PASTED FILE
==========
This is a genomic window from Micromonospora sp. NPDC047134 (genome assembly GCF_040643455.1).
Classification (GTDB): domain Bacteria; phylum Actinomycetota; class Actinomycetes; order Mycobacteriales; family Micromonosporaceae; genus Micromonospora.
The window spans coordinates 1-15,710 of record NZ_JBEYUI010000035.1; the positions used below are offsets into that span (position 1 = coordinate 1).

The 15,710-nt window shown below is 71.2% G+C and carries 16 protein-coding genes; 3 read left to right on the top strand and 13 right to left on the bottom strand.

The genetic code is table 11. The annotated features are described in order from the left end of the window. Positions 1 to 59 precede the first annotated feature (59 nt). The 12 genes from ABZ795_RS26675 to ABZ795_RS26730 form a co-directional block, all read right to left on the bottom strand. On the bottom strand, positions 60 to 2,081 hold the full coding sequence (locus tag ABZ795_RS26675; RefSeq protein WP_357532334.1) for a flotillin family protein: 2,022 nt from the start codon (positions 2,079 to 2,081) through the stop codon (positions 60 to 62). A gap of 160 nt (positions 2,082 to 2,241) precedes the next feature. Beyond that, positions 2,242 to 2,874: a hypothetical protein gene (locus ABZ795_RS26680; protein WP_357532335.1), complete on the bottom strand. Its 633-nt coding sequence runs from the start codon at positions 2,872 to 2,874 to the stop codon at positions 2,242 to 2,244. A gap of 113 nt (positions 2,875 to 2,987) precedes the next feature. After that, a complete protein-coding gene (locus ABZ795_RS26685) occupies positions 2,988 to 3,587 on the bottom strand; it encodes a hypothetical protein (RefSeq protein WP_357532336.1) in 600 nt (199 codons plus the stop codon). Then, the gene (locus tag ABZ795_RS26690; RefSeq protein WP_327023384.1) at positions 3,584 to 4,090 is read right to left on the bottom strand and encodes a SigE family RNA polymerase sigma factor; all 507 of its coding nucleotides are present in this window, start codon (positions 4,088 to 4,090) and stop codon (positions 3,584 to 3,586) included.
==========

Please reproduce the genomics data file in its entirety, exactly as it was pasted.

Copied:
This is a genomic window from Micromonospora sp. NPDC047134 (genome assembly GCF_040643455.1).
Classification (GTDB): domain Bacteria; phylum Actinomycetota; class Actinomycetes; order Mycobacteriales; family Micromonosporaceae; genus Micromonospora.
The window spans coordinates 1-15,710 of record NZ_JBEYUI010000035.1; the positions used below are offsets into that span (position 1 = coordinate 1).

The 15,710-nt window shown below is 71.2% G+C and carries 16 protein-coding genes; 3 read left to right on the top strand and 13 right to left on the bottom strand.

The genetic code is table 11. The annotated features are described in order from the left end of the window. Positions 1 to 59 precede the first annotated feature (59 nt). The 12 genes from ABZ795_RS26675 to ABZ795_RS26730 form a co-directional block, all read right to left on the bottom strand. On the bottom strand, positions 60 to 2,081 hold the full coding sequence (locus tag ABZ795_RS26675; RefSeq protein WP_357532334.1) for a flotillin family protein: 2,022 nt from the start codon (positions 2,079 to 2,081) through the stop codon (positions 60 to 62). A gap of 160 nt (positions 2,082 to 2,241) precedes the next feature. Beyond that, positions 2,242 to 2,874: a hypothetical protein gene (locus ABZ795_RS26680; protein WP_357532335.1), complete on the bottom strand. Its 633-nt coding sequence runs from the start codon at positions 2,872 to 2,874 to the stop codon at positions 2,242 to 2,244. A gap of 113 nt (positions 2,875 to 2,987) precedes the next feature. After that, a complete protein-coding gene (locus ABZ795_RS26685) occupies positions 2,988 to 3,587 on the bottom strand; it encodes a hypothetical protein (RefSeq protein WP_357532336.1) in 600 nt (199 codons plus the stop codon). Then, the gene (locus tag ABZ795_RS26690; RefSeq protein WP_327023384.1) at positions 3,584 to 4,090 is read right to left on the bottom strand and encodes a SigE family RNA polymerase sigma factor; all 507 of its coding nucleotides are present in this window, start codon (positions 4,088 to 4,090) and stop codon (positions 3,584 to 3,586) included.